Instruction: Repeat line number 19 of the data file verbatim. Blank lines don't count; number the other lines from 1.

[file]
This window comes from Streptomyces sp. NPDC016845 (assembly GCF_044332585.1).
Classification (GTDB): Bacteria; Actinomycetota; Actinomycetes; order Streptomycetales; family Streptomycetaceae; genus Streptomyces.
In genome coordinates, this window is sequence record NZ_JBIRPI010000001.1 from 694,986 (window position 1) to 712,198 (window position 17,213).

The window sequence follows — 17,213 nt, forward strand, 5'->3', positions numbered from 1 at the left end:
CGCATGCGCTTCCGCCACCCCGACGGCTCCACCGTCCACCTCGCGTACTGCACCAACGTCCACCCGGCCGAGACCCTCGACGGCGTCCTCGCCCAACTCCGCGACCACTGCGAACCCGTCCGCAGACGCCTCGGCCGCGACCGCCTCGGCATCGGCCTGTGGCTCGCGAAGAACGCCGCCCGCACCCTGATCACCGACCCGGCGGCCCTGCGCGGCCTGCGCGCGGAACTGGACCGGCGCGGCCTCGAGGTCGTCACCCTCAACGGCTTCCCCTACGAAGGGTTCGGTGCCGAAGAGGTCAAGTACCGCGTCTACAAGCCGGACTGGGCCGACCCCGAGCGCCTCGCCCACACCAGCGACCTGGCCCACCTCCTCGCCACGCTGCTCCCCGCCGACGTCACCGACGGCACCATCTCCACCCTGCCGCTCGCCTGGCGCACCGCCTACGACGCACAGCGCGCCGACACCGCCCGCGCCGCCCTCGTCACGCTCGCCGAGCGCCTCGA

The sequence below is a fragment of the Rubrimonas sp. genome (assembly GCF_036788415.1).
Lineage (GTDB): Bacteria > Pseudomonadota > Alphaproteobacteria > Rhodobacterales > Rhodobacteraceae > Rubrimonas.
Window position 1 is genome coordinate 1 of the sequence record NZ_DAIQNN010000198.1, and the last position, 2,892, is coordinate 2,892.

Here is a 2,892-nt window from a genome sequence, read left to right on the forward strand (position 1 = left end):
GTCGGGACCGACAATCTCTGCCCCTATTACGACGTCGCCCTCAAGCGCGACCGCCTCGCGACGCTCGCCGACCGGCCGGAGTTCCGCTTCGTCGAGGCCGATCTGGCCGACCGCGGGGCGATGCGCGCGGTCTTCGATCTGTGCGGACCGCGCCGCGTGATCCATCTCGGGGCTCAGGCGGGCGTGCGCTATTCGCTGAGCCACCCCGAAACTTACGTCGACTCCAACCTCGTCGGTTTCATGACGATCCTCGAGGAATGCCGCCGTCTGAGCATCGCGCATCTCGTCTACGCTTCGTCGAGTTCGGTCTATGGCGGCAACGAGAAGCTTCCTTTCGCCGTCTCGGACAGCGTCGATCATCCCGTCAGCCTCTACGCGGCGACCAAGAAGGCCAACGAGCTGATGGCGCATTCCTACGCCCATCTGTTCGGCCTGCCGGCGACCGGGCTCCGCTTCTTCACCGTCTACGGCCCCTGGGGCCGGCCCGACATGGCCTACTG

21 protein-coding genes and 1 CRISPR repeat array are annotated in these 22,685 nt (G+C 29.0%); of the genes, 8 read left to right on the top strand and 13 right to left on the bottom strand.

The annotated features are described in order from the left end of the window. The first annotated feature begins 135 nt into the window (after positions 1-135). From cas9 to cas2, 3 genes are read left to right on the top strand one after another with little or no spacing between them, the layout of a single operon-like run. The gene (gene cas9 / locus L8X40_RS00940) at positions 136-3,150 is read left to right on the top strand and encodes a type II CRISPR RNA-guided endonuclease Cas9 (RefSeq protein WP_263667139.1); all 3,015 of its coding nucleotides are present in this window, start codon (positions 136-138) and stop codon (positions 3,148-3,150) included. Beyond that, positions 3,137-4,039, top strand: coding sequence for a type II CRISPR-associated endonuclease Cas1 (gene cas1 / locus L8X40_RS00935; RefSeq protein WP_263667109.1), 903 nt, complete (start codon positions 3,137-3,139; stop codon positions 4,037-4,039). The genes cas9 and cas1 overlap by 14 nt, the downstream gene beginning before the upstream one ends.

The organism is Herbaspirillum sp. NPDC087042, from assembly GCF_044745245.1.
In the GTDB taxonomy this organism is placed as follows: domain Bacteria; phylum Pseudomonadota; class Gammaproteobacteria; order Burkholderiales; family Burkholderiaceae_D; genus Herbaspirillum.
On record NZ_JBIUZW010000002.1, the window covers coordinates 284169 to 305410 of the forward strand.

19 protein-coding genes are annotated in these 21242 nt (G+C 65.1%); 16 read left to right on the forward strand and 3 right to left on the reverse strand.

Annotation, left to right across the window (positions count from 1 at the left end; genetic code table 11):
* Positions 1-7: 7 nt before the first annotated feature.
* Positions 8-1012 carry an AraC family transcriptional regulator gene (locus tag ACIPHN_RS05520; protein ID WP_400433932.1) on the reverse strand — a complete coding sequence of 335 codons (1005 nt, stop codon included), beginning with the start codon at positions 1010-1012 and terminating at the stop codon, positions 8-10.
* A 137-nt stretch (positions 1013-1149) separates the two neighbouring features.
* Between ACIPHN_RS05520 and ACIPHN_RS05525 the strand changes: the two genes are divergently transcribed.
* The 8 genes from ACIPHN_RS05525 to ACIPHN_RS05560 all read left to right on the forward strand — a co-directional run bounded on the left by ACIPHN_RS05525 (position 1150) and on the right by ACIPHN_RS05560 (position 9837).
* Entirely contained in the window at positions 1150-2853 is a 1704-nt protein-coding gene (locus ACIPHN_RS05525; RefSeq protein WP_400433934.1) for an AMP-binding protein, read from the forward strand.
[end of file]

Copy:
* Positions 8-1012 carry an AraC family transcriptional regulator gene (locus tag ACIPHN_RS05520; protein ID WP_400433932.1) on the reverse strand — a complete coding sequence of 335 codons (1005 nt, stop codon included), beginning with the start codon at positions 1010-1012 and terminating at the stop codon, positions 8-10.